the liver human body illustration
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Kidneys

The kidneys are located on either side of the spine, below the ribs. They filter blood, removing extra water and waste and sending urine through two thin tubes called the ureters to the bladder. The kidneys play a role in removing acid produced in the body to maintain a balance of water, sodium, phosphorus, calcium, and potassium in the blood. Kidneys also produce hormones that support bone health, make red blood cells, and regulate blood pressure. Each kidney has millions of filtering cells called nephrons.

the kidneys digital illustration
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Adrenal Glands

The adrenal glands sit on top of the kidneys. They have two parts, the outer part called the adrenal cortex and the inner part called the adrenal medulla. Each produces different hormones. The adrenal cortex produces cortisol, an important hormone that controls how the body uses proteins, fats, and carbohydrates, regulates blood pressure, prevents inflammation, and increases blood sugar. It also makes aldosterone, which signals the kidneys to regulate electrolytes in the blood.

The adrenal medulla secretes adrenaline, signaling the fight or flight response, increasing heart rate, and maintaining blood pressure to increase blood flow to the brain and muscles.

adrenal glands digital illustration
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Gallbladder

The gallbladder is in the right upper quadrant of the abdominals. It is a small organ that sits underneath the liver, and its main purpose is to store bile collected from the liver. The gallbladder releases bile into the intestines for digestion, particularly after a large, fatty meal.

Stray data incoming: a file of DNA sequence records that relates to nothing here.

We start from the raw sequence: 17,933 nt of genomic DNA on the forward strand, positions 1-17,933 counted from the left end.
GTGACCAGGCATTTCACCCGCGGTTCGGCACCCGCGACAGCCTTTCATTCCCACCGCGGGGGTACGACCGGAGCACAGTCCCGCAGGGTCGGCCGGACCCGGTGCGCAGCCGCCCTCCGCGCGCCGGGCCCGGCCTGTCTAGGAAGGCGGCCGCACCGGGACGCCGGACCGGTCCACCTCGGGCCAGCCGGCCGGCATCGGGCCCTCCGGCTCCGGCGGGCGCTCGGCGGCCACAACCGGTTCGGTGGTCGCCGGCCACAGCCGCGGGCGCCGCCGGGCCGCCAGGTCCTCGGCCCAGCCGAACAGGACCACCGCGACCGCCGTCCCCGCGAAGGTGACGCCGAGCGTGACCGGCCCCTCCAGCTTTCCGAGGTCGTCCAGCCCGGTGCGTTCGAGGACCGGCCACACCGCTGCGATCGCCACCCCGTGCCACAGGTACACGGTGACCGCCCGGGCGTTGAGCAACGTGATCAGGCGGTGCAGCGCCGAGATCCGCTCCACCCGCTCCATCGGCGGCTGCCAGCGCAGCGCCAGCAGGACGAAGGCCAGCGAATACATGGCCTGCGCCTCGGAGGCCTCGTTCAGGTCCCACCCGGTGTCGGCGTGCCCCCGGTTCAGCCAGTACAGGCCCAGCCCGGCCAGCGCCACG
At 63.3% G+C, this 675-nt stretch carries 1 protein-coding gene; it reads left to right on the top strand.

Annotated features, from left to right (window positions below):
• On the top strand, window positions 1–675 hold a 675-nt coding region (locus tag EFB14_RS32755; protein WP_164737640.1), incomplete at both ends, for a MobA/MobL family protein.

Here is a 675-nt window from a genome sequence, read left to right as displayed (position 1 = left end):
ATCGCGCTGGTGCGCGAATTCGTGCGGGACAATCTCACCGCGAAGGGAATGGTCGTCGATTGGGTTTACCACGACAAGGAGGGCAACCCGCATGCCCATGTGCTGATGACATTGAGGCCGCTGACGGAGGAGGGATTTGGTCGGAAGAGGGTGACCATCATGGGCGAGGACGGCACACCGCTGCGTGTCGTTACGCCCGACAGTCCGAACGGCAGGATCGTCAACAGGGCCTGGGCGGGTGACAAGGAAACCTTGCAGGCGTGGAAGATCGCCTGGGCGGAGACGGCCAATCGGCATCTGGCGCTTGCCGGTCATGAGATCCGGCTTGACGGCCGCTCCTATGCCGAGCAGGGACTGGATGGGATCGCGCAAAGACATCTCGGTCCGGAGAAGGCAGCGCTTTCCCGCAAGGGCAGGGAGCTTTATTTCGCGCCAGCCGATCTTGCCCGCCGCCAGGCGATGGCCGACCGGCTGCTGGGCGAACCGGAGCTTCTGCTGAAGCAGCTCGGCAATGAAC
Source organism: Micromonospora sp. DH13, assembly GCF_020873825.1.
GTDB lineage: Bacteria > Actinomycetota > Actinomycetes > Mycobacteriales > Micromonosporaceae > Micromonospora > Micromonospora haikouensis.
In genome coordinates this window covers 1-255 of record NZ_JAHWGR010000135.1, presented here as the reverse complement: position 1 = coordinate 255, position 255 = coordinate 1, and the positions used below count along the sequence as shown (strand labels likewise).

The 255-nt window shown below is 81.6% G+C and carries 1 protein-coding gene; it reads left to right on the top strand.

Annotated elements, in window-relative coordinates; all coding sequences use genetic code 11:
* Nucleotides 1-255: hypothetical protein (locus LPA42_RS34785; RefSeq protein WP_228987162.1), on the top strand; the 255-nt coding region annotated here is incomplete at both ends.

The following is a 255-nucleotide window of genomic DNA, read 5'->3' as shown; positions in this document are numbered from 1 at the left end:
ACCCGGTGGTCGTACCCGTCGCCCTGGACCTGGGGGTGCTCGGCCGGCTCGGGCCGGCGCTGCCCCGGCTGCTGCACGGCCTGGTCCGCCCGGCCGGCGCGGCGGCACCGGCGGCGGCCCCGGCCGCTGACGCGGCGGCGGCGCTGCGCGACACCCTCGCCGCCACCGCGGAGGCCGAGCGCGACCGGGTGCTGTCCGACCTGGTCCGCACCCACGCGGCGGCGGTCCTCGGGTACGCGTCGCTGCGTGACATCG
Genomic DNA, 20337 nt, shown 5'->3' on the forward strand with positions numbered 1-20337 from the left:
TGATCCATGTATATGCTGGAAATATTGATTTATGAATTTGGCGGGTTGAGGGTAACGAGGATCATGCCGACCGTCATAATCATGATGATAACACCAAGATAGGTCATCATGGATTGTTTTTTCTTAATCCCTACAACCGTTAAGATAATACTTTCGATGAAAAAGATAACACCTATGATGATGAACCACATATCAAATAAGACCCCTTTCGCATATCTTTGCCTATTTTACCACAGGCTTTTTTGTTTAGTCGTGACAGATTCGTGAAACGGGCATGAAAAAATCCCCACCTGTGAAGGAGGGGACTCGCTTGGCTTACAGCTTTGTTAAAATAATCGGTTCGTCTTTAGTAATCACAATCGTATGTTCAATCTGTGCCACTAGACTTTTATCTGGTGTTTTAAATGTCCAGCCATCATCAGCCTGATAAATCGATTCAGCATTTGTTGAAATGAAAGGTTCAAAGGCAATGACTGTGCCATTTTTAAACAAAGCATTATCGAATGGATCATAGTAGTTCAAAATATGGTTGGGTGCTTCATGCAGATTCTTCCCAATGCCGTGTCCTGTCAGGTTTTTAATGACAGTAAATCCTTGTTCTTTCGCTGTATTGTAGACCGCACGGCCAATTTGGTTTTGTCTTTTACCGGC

gallbladder location digitalillustration
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Spleen

The spleen sits inside the left rib cage and is part of the lymphatic system. It has two parts, white pulp and red pulp. The white pulp acts as part of the immune system, producing white blood cells and making antibodies. The red pulp behaves as a filter, destroying viruses and bacteria, getting rid of waste, and removing damaged blood cells from circulation.

digital illustration of the spleen
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Pancreas

The pancreas sits between the duodenum and spleen at the back of the abdomen. The majority of the pancreas is exocrine cells that synthesize enzymes that enter the duodenum. These cells produce enzymes, including insulin and glucagon, that enter the blood.

digital illustration of the pancreas

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This site offers information designed for educational purposes only. You should not rely on any information on this site as a substitute for professional medical advice, diagnosis, treatment, or as a substitute for, professional counseling care, advice, diagnosis, or treatment. If you have any concerns or questions about your health, you should always consult with a physician or other healthcare professional.